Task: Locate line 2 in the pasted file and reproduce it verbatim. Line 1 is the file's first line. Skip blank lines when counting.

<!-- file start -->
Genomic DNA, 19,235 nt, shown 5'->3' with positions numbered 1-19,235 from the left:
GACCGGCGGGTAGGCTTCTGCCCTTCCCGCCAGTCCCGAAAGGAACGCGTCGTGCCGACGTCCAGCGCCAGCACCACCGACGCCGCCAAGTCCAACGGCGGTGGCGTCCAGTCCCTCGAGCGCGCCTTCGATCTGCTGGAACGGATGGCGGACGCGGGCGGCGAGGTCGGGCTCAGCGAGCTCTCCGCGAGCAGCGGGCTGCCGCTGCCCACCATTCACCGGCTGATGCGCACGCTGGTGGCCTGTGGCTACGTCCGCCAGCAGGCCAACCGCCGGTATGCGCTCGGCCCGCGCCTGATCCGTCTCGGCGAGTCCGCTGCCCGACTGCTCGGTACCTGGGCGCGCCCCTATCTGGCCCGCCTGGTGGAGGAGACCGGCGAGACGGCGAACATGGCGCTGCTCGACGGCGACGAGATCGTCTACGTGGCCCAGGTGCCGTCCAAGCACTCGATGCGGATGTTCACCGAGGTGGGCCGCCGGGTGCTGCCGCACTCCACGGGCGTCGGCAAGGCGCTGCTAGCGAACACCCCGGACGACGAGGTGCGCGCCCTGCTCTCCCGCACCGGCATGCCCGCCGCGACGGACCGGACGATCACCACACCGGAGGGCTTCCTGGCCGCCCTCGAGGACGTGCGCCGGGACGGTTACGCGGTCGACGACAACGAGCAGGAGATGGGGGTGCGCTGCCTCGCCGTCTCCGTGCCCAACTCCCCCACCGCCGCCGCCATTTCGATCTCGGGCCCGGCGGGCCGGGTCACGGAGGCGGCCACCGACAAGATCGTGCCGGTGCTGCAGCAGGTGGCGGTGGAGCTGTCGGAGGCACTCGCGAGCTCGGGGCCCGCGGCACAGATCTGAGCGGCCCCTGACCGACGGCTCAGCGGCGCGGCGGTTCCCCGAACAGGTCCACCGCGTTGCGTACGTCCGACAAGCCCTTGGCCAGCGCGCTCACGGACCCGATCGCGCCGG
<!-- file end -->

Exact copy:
GACCGGCGGGTAGGCTTCTGCCCTTCCCGCCAGTCCCGAAAGGAACGCGTCGTGCCGACGTCCAGCGCCAGCACCACCGACGCCGCCAAGTCCAACGGCGGTGGCGTCCAGTCCCTCGAGCGCGCCTTCGATCTGCTGGAACGGATGGCGGACGCGGGCGGCGAGGTCGGGCTCAGCGAGCTCTCCGCGAGCAGCGGGCTGCCGCTGCCCACCATTCACCGGCTGATGCGCACGCTGGTGGCCTGTGGCTACGTCCGCCAGCAGGCCAACCGCCGGTATGCGCTCGGCCCGCGCCTGATCCGTCTCGGCGAGTCCGCTGCCCGACTGCTCGGTACCTGGGCGCGCCCCTATCTGGCCCGCCTGGTGGAGGAGACCGGCGAGACGGCGAACATGGCGCTGCTCGACGGCGACGAGATCGTCTACGTGGCCCAGGTGCCGTCCAAGCACTCGATGCGGATGTTCACCGAGGTGGGCCGCCGGGTGCTGCCGCACTCCACGGGCGTCGGCAAGGCGCTGCTAGCGAACACCCCGGACGACGAGGTGCGCGCCCTGCTCTCCCGCACCGGCATGCCCGCCGCGACGGACCGGACGATCACCACACCGGAGGGCTTCCTGGCCGCCCTCGAGGACGTGCGCCGGGACGGTTACGCGGTCGACGACAACGAGCAGGAGATGGGGGTGCGCTGCCTCGCCGTCTCCGTGCCCAACTCCCCCACCGCCGCCGCCATTTCGATCTCGGGCCCGGCGGGCCGGGTCACGGAGGCGGCCACCGACAAGATCGTGCCGGTGCTGCAGCAGGTGGCGGTGGAGCTGTCGGAGGCACTCGCGAGCTCGGGGCCCGCGGCACAGATCTGAGCGGCCCCTGACCGACGGCTCAGCGGCGCGGCGGTTCCCCGAACAGGTCCACCGCGTTGCGTACGTCCGACAAGCCCTTGGCCAGCGCGCTCACGGACCCGATCGCGCCGG